Fatal Frame II: Crimson Butterfly, known in Japan as Zero: Akai Chō (零～紅い蝶～) and in Europe as Project Zero II: Crimson Butterfly, is a survival horror video game developed by Tecmo. It is the second installment in the Fatal Frame series and is considered by some gaming magazines as one of the scariest video games ever created.
There has been a confirmation that a 2012 remake is set to be release on the Wii in Japan and Europe, but currently there is no confirmation for a US release.
Twin sisters Mio and Mayu Amakura are visiting the spot where they used to play as children. While they are there, Mayu finds and follows a mysterious red butterfly deep into the woods. Concerned for her twin, Mio follows, and the two girls are led to a village shrouded in fog. While it seems abandoned, the twins soon realize that the tortured souls of the dead roam, forever reliving the day of the failed ceremony that trapped them in this state.
Under the village there is a system of tunnels, and at its deepest point is a deep hole called the "Hellish Abyss", where the souls of the dead collect. In order to keep this hole sealed, a pair of twins born in the village is required to perform a ritual approximately every decade, in which the elder twin strangles the younger, after which the soul of the younger twin stays to guard the village as a crimson butterfly. The last pair of twins, Yae and Sae Kurosawa, tried to escape this fate, aided by Itsuki Tachibana, the remaining twin of a previous, unsuccessful ritual. During their escape attempt, Sae was caught and brought back to the village, where she was hanged in a desperate attempt to satisfy the Hellish Abyss. This failed, resulting in the Repentance and the disappearance of the village.
Throughout the game, several ghosts refer to Mio as Yae and seem to expect her to perform the ritual with Mayu, with the exception of Itsuki, whose ghost tries to help her and Mayu escape, believing the two to be the Kurosawa twins.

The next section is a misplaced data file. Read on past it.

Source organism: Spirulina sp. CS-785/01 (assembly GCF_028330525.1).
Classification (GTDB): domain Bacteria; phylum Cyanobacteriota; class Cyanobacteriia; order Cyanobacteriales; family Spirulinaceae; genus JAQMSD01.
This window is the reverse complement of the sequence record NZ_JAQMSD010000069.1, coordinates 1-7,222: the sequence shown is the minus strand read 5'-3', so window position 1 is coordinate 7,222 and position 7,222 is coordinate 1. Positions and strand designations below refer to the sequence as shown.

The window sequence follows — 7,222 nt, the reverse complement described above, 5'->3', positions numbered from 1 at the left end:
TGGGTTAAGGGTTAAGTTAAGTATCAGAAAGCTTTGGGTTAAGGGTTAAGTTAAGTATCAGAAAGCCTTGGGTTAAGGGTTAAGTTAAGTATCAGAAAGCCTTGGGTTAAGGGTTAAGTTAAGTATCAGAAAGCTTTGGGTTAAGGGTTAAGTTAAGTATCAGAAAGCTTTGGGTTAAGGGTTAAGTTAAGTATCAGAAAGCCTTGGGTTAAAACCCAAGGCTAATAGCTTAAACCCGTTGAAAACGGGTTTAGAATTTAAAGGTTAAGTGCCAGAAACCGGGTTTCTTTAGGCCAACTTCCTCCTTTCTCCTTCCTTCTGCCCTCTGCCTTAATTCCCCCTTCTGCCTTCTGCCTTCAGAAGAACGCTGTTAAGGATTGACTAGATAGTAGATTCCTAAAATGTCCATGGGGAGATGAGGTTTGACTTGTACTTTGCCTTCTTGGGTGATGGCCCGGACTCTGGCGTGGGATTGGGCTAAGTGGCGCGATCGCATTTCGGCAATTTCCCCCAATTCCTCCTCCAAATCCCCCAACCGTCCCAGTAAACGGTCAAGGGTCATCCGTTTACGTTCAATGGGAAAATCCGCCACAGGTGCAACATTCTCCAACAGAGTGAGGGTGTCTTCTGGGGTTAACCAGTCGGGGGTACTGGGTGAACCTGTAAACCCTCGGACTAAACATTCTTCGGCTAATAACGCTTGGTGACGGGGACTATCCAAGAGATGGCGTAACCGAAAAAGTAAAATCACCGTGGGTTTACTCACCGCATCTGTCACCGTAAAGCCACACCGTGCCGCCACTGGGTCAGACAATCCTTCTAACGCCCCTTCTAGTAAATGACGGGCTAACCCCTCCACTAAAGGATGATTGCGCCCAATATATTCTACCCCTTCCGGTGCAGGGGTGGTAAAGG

Fatal Frame II uses gameplay mechanics very similar to its predecessor, with some changes and updates. For most of the game, the player controls Mio Amakura, except for some short scenes where the player controls her older twin sister, Mayu. Mayu's scenes are unlike the regular game, however: they are viewed with a gray filter as she moves from one place to the next, giving the player clues as to where to go.
In normal gameplay, Mio's health is shown as a bar in the lower right corner, although only during combat and in Finder mode. If her or Mayu's health runs out, the game will end. Life can be replenished using different healing items scattered throughout the game.
Mio's only weapon is the "Camera Obscura", an antique camera with the ability to take pictures of ghosts and exorcise them. As "ammunition", the camera uses films of different quality. Type-07 film, the weakest type of film, is unlimited; but other types have to be collected throughout the game, the strongest ones being the rarest. The camera can be equipped with special functions and with special lenses, all of which grant some special ability useful in combat; these have to be found in-game, or are earned as a result of multiple playthroughs. Finally, the camera's Basic Functions and the special lenses can be upgraded using spirit orbs found in the game, and points earned from photographing ghosts.
Links to Dead or AliveEdit
After the popular reception of its original release, a director's cut version of the game was released for the Xbox in 2004. The director's cut added in several updates to the gameplay, such as a first-person play mode, a survival mode, a new ending, enhanced graphics, and a greater number of alternate costumes to unlock for Mio and Mayu.
One set of costumes gave the twins Dead or Alive costumes, giving Mio Kasumi's trademark blue dress, and Mayu Ayane's trademark purple dress. The costume choices seem fitting, as Kasumi and Ayane are sisters just like the twins are.
These costume could only be unlocked by completing all the missions in Mission Mode. They were not available in the original release of the game.